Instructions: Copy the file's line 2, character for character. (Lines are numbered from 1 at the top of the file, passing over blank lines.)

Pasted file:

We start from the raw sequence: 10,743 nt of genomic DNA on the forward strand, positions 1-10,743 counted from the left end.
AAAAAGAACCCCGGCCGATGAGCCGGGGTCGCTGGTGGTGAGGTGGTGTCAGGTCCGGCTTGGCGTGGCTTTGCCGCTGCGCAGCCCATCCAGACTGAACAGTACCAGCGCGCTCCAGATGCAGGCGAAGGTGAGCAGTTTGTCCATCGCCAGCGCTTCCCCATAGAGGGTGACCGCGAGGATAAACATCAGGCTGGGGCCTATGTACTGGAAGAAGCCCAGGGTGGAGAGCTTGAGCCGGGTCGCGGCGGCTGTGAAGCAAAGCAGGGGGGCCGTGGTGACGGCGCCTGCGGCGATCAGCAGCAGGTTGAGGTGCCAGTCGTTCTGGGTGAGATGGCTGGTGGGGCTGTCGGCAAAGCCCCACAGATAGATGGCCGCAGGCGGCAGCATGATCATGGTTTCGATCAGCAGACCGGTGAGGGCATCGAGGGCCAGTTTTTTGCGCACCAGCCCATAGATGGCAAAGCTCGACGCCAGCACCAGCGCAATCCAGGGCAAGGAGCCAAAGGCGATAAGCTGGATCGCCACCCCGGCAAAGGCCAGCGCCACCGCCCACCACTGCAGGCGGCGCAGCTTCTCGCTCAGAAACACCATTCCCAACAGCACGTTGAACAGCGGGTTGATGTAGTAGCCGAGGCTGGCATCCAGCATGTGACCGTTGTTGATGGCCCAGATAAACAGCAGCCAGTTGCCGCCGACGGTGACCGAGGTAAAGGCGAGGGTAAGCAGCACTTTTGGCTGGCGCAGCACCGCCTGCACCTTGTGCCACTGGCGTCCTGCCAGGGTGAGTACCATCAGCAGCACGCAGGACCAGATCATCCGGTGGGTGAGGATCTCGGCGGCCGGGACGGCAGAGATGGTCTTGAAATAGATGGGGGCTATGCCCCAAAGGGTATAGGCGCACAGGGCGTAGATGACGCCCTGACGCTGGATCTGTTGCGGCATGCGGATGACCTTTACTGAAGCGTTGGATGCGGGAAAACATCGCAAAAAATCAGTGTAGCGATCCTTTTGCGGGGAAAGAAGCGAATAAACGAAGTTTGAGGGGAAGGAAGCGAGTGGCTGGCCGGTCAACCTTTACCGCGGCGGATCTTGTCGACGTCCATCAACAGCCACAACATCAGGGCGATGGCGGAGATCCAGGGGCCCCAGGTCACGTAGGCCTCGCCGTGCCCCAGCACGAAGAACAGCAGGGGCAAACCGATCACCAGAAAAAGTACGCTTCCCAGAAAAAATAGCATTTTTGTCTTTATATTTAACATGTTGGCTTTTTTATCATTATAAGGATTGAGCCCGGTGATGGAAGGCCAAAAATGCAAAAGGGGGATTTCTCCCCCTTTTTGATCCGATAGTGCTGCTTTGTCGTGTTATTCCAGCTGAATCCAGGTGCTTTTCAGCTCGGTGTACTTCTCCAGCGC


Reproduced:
AAAAAGAACCCCGGCCGATGAGCCGGGGTCGCTGGTGGTGAGGTGGTGTCAGGTCCGGCTTGGCGTGGCTTTGCCGCTGCGCAGCCCATCCAGACTGAACAGTACCAGCGCGCTCCAGATGCAGGCGAAGGTGAGCAGTTTGTCCATCGCCAGCGCTTCCCCATAGAGGGTGACCGCGAGGATAAACATCAGGCTGGGGCCTATGTACTGGAAGAAGCCCAGGGTGGAGAGCTTGAGCCGGGTCGCGGCGGCTGTGAAGCAAAGCAGGGGGGCCGTGGTGACGGCGCCTGCGGCGATCAGCAGCAGGTTGAGGTGCCAGTCGTTCTGGGTGAGATGGCTGGTGGGGCTGTCGGCAAAGCCCCACAGATAGATGGCCGCAGGCGGCAGCATGATCATGGTTTCGATCAGCAGACCGGTGAGGGCATCGAGGGCCAGTTTTTTGCGCACCAGCCCATAGATGGCAAAGCTCGACGCCAGCACCAGCGCAATCCAGGGCAAGGAGCCAAAGGCGATAAGCTGGATCGCCACCCCGGCAAAGGCCAGCGCCACCGCCCACCACTGCAGGCGGCGCAGCTTCTCGCTCAGAAACACCATTCCCAACAGCACGTTGAACAGCGGGTTGATGTAGTAGCCGAGGCTGGCATCCAGCATGTGACCGTTGTTGATGGCCCAGATAAACAGCAGCCAGTTGCCGCCGACGGTGACCGAGGTAAAGGCGAGGGTAAGCAGCACTTTTGGCTGGCGCAGCACCGCCTGCACCTTGTGCCACTGGCGTCCTGCCAGGGTGAGTACCATCAGCAGCACGCAGGACCAGATCATCCGGTGGGTGAGGATCTCGGCGGCCGGGACGGCAGAGATGGTCTTGAAATAGATGGGGGCTATGCCCCAAAGGGTATAGGCGCACAGGGCGTAGATGACGCCCTGACGCTGGATCTGTTGCGGCATGCGGATGACCTTTACTGAAGCGTTGGATGCGGGAAAACATCGCAAAAAATCAGTGTAGCGATCCTTTTGCGGGGAAAGAAGCGAATAAACGAAGTTTGAGGGGAAGGAAGCGAGTGGCTGGCCGGTCAACCTTTACCGCGGCGGATCTTGTCGACGTCCATCAACAGCCACAACATCAGGGCGATGGCGGAGATCCAGGGGCCCCAGGTCACGTAGGCCTCGCCGTGCCCCAGCACGAAGAACAGCAGGGGCAAACCGATCACCAGAAAAAGTACGCTTCCCAGAAAAAATAGCATTTTTGTCTTTATATTTAACATGTTGGCTTTTTTATCATTATAAGGATTGAGCCCGGTGATGGAAGGCCAAAAATGCAAAAGGGGGATTTCTCCCCCTTTTTGATCCGATAGTGCTGCTTTGTCGTGTTATTCCAGCTGAATCCAGGTGCTTTTCAGCTCGGTGTACTTCTCCAGCGC